People who see me drawing often remark that they wish they could draw better. I hear this from my students fairly often. My response is simple: “Draw.” A lot of people who should don’t consider drawing to be all that important. They’re designers or photographers and don’t understand the technical and observational acumen that results from drawing and how it will enhance their design skill or photographic eye.
Drawing slows you down. When you draw, you’re taking time to look at something, to analyze it and reproduce it. You’re not simply setting up to capture it and move on to the next image. You become very aware of form, proportion and color. You come to understand light and shadow and how they reveal and define form. This awareness translates to any visual pursuit.
For those who want to draw better, here are a few recommendations:
1. Go draw something. Repeat.
Practice leads to improvement. You won’t get any better unless you engage in the attempt. The more you draw the more confident you’ll become.
2. Look at drawings.
Whether simple line drawings or meticulously detailed renderings, you can learn a lot from looking at the work of others. How did they use line and shape? How did they shade?
3. Draw from drawings.
This may sound peculiar, but what can you learn by copying a Da Vinci or Michaelangelo sketch? Tons. Learn from the masters by copying them. Really. They won’t mind.
4. Draw from photographs.
For most people, it’s easier to reproduce an image that’s already two-dimensional than reproduce an actual object, person or environment. When you’re working from photos, look at edges, shapes and angles. Don’t trace. Draw.
View my video: How To Draw a Bear,
in which I am working from photographic reference.
5. Draw from life.
If you’re just starting out, pick simple objects and work your way up to complex ones. Go ahead and try your and at drawing people and your pets. Draw your furniture and your living spaces. Do you enjoy coffee? Draw your coffee cup. Here’s a challenge: draw your hand. Hands and feet are the most complex parts of your anatomy and are readily available subject matter. If you can master these, you’ll pretty much be able to draw anything.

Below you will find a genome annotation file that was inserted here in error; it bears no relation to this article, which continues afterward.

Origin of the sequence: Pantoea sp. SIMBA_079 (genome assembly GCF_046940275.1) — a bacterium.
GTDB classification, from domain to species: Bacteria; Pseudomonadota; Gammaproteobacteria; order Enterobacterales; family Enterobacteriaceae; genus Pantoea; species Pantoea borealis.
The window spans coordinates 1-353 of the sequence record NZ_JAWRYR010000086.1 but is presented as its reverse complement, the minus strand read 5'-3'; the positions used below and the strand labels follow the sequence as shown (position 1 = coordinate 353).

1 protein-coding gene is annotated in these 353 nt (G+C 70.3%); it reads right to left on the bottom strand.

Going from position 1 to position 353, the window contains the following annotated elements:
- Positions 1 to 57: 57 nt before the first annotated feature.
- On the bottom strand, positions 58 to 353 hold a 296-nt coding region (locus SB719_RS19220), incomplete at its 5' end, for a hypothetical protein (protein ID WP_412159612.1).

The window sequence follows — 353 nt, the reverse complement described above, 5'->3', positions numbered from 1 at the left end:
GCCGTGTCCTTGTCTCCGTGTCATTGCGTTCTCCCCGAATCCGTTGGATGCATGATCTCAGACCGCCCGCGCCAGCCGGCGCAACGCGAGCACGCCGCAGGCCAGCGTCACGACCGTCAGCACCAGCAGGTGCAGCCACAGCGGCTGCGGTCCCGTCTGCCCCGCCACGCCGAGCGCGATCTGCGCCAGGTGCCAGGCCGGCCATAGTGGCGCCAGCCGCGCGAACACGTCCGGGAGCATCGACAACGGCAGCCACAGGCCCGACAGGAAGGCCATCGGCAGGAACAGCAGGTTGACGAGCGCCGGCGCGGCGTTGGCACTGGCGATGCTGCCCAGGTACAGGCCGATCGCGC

6. Take a class.
A class will keep you accountable. A teacher will correct your weaknesses. Watching others draw is immensely beneficial for building your own observational skills. Where do you find a class? Check your local university extension, community adult school, YMCA or community college. Another source is your local art supply store, where artists post notices of drawing meet-ups, uninstructed sessions with models, or private instruction.
Try my 30-Day Drawing Challenge.
7. Keep a sketchbook. Meaning, keep it with you, open it up and work at filling it. It will serve as a reminder to grab your pencil or pen and do some drawing. Join the ranks of Moleskine or Field Notes afficiandos, or simply pick up a sketchbook at your office or art supply store.
When you draw, you’re taking time to look at
something, to analyze it and reproduce it.
8. Be intentional. This is the hardest thing, because if you want to improve at anything, you must decide to do it. You need to make a commitment and even schedule regular time in your week or your day to pursue drawing. In order to become better at it you need to make a habit of it.
I think it’s also important to understand why you desire or need to draw. For me, it supports my work, but it’s also something that provides a lot of pleasure. I simply enjoy drawing. It’s foundational to my painting and my design, and it’s foundational to who I am. I find that drawing something or someone makes that thing or person more important to me. As I come to understand the thing as I draw it, I can perceive how it was formed and why. That leads to greater perceptions altogether.
And for those who tell me that they can’t draw a straight line, I can’t, either. I use a ruler for that.